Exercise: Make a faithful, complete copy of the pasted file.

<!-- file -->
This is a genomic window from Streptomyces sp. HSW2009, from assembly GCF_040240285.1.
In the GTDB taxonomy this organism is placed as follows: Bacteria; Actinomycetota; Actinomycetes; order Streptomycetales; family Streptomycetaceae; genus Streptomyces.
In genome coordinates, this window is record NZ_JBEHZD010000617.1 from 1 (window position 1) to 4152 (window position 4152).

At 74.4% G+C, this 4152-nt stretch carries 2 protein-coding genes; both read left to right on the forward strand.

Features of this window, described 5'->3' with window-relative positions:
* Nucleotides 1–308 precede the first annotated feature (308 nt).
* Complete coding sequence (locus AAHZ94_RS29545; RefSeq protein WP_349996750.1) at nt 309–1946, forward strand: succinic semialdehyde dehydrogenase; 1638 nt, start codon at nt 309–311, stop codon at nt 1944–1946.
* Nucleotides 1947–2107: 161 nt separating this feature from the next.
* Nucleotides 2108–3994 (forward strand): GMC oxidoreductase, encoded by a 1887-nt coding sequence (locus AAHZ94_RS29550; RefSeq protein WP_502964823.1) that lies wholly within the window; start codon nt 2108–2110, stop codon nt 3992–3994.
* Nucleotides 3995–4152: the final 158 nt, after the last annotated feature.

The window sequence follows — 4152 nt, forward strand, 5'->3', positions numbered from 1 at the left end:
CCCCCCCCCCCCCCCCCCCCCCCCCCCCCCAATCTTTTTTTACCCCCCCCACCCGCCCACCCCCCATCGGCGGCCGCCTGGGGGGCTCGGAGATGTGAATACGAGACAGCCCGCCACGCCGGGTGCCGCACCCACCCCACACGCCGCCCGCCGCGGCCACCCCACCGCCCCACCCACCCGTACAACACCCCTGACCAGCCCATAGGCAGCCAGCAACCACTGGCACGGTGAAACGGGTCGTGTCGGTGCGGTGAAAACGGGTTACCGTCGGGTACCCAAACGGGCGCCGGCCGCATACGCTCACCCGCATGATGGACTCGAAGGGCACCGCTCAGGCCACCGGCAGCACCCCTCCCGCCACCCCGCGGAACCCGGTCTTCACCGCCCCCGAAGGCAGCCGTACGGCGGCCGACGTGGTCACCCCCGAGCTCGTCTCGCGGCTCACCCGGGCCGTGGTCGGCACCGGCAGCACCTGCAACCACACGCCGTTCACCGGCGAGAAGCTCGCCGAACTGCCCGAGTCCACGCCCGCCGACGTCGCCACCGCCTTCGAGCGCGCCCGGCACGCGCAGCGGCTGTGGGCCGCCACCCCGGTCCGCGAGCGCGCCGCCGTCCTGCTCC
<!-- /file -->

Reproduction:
This is a genomic window from Streptomyces sp. HSW2009, from assembly GCF_040240285.1.
In the GTDB taxonomy this organism is placed as follows: Bacteria; Actinomycetota; Actinomycetes; order Streptomycetales; family Streptomycetaceae; genus Streptomyces.
In genome coordinates, this window is record NZ_JBEHZD010000617.1 from 1 (window position 1) to 4152 (window position 4152).

At 74.4% G+C, this 4152-nt stretch carries 2 protein-coding genes; both read left to right on the forward strand.

Features of this window, described 5'->3' with window-relative positions:
* Nucleotides 1–308 precede the first annotated feature (308 nt).
* Complete coding sequence (locus AAHZ94_RS29545; RefSeq protein WP_349996750.1) at nt 309–1946, forward strand: succinic semialdehyde dehydrogenase; 1638 nt, start codon at nt 309–311, stop codon at nt 1944–1946.
* Nucleotides 1947–2107: 161 nt separating this feature from the next.
* Nucleotides 2108–3994 (forward strand): GMC oxidoreductase, encoded by a 1887-nt coding sequence (locus AAHZ94_RS29550; RefSeq protein WP_502964823.1) that lies wholly within the window; start codon nt 2108–2110, stop codon nt 3992–3994.
* Nucleotides 3995–4152: the final 158 nt, after the last annotated feature.

The window sequence follows — 4152 nt, forward strand, 5'->3', positions numbered from 1 at the left end:
CCCCCCCCCCCCCCCCCCCCCCCCCCCCCCAATCTTTTTTTACCCCCCCCACCCGCCCACCCCCCATCGGCGGCCGCCTGGGGGGCTCGGAGATGTGAATACGAGACAGCCCGCCACGCCGGGTGCCGCACCCACCCCACACGCCGCCCGCCGCGGCCACCCCACCGCCCCACCCACCCGTACAACACCCCTGACCAGCCCATAGGCAGCCAGCAACCACTGGCACGGTGAAACGGGTCGTGTCGGTGCGGTGAAAACGGGTTACCGTCGGGTACCCAAACGGGCGCCGGCCGCATACGCTCACCCGCATGATGGACTCGAAGGGCACCGCTCAGGCCACCGGCAGCACCCCTCCCGCCACCCCGCGGAACCCGGTCTTCACCGCCCCCGAAGGCAGCCGTACGGCGGCCGACGTGGTCACCCCCGAGCTCGTCTCGCGGCTCACCCGGGCCGTGGTCGGCACCGGCAGCACCTGCAACCACACGCCGTTCACCGGCGAGAAGCTCGCCGAACTGCCCGAGTCCACGCCCGCCGACGTCGCCACCGCCTTCGAGCGCGCCCGGCACGCGCAGCGGCTGTGGGCCGCCACCCCGGTCCGCGAGCGCGCCGCCGTCCTGCTCC